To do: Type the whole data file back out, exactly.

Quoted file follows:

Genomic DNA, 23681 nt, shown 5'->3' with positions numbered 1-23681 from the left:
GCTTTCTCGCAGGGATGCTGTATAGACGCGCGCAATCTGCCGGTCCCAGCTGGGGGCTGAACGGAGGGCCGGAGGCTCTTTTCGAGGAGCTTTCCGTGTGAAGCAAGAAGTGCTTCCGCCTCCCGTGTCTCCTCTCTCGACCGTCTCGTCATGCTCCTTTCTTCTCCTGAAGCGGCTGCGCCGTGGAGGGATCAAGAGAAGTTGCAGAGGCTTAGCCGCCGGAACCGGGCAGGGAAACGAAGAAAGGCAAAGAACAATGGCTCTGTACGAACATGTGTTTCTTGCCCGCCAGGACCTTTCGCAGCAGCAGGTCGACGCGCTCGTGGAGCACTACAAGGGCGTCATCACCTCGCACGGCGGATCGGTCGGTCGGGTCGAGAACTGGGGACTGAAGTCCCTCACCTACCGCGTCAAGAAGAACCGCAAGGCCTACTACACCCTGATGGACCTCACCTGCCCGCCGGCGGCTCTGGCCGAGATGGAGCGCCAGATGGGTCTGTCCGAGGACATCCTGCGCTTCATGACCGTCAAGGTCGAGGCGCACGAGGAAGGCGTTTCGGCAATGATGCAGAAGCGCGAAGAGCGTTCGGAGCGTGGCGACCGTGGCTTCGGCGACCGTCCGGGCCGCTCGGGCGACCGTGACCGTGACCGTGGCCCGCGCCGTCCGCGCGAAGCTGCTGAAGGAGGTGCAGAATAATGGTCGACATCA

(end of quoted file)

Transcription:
Genomic DNA, 23681 nt, shown 5'->3' with positions numbered 1-23681 from the left:
GCTTTCTCGCAGGGATGCTGTATAGACGCGCGCAATCTGCCGGTCCCAGCTGGGGGCTGAACGGAGGGCCGGAGGCTCTTTTCGAGGAGCTTTCCGTGTGAAGCAAGAAGTGCTTCCGCCTCCCGTGTCTCCTCTCTCGACCGTCTCGTCATGCTCCTTTCTTCTCCTGAAGCGGCTGCGCCGTGGAGGGATCAAGAGAAGTTGCAGAGGCTTAGCCGCCGGAACCGGGCAGGGAAACGAAGAAAGGCAAAGAACAATGGCTCTGTACGAACATGTGTTTCTTGCCCGCCAGGACCTTTCGCAGCAGCAGGTCGACGCGCTCGTGGAGCACTACAAGGGCGTCATCACCTCGCACGGCGGATCGGTCGGTCGGGTCGAGAACTGGGGACTGAAGTCCCTCACCTACCGCGTCAAGAAGAACCGCAAGGCCTACTACACCCTGATGGACCTCACCTGCCCGCCGGCGGCTCTGGCCGAGATGGAGCGCCAGATGGGTCTGTCCGAGGACATCCTGCGCTTCATGACCGTCAAGGTCGAGGCGCACGAGGAAGGCGTTTCGGCAATGATGCAGAAGCGCGAAGAGCGTTCGGAGCGTGGCGACCGTGGCTTCGGCGACCGTCCGGGCCGCTCGGGCGACCGTGACCGTGACCGTGGCCCGCGCCGTCCGCGCGAAGCTGCTGAAGGAGGTGCAGAATAATGGTCGACATCA